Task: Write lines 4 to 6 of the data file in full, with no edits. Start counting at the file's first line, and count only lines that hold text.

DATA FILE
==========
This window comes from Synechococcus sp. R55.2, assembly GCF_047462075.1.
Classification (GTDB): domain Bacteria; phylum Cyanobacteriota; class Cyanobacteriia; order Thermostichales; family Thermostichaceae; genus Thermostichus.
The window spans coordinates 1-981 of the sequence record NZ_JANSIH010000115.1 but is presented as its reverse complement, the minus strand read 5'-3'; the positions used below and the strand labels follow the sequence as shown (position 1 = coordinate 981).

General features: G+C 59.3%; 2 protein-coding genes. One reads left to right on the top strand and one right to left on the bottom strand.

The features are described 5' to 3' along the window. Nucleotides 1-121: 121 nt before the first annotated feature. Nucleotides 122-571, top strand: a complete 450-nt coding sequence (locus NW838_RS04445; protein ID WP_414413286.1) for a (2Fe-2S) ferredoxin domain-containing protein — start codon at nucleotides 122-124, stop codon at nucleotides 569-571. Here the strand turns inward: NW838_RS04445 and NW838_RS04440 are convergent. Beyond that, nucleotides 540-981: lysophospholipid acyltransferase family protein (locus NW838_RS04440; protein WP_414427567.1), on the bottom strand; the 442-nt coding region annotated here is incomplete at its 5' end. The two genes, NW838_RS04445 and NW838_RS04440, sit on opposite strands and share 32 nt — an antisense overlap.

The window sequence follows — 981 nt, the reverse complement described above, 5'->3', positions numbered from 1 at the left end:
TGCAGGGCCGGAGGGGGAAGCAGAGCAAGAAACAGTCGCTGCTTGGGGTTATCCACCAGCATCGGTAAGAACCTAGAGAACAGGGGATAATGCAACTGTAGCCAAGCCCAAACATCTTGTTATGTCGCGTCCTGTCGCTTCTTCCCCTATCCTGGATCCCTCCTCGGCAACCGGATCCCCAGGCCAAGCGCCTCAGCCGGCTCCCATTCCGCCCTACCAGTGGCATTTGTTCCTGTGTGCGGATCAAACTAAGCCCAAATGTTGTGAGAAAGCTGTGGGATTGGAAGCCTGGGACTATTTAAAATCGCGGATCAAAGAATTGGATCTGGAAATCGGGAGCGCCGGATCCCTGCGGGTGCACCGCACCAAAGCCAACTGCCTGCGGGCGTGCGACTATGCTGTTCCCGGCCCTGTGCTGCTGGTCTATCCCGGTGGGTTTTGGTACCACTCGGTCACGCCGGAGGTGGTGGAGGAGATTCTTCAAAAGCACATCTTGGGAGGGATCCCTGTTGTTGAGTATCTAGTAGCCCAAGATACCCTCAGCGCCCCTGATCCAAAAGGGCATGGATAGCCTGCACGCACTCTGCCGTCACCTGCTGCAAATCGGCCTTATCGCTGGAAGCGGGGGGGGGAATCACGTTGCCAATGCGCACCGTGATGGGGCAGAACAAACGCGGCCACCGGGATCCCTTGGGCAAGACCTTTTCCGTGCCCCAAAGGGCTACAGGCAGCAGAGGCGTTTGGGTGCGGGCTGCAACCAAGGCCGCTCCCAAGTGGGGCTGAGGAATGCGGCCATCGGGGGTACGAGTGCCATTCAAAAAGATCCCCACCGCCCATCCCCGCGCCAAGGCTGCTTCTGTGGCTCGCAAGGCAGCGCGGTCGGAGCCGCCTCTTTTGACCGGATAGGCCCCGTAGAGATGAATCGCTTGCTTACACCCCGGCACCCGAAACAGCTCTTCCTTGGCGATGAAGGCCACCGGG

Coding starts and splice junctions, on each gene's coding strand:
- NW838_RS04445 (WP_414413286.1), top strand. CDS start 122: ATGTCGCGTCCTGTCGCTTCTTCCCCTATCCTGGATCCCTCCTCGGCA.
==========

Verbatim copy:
General features: G+C 59.3%; 2 protein-coding genes. One reads left to right on the top strand and one right to left on the bottom strand.

The features are described 5' to 3' along the window. Nucleotides 1-121: 121 nt before the first annotated feature. Nucleotides 122-571, top strand: a complete 450-nt coding sequence (locus NW838_RS04445; protein ID WP_414413286.1) for a (2Fe-2S) ferredoxin domain-containing protein — start codon at nucleotides 122-124, stop codon at nucleotides 569-571. Here the strand turns inward: NW838_RS04445 and NW838_RS04440 are convergent. Beyond that, nucleotides 540-981: lysophospholipid acyltransferase family protein (locus NW838_RS04440; protein WP_414427567.1), on the bottom strand; the 442-nt coding region annotated here is incomplete at its 5' end. The two genes, NW838_RS04445 and NW838_RS04440, sit on opposite strands and share 32 nt — an antisense overlap.

The window sequence follows — 981 nt, the reverse complement described above, 5'->3', positions numbered from 1 at the left end: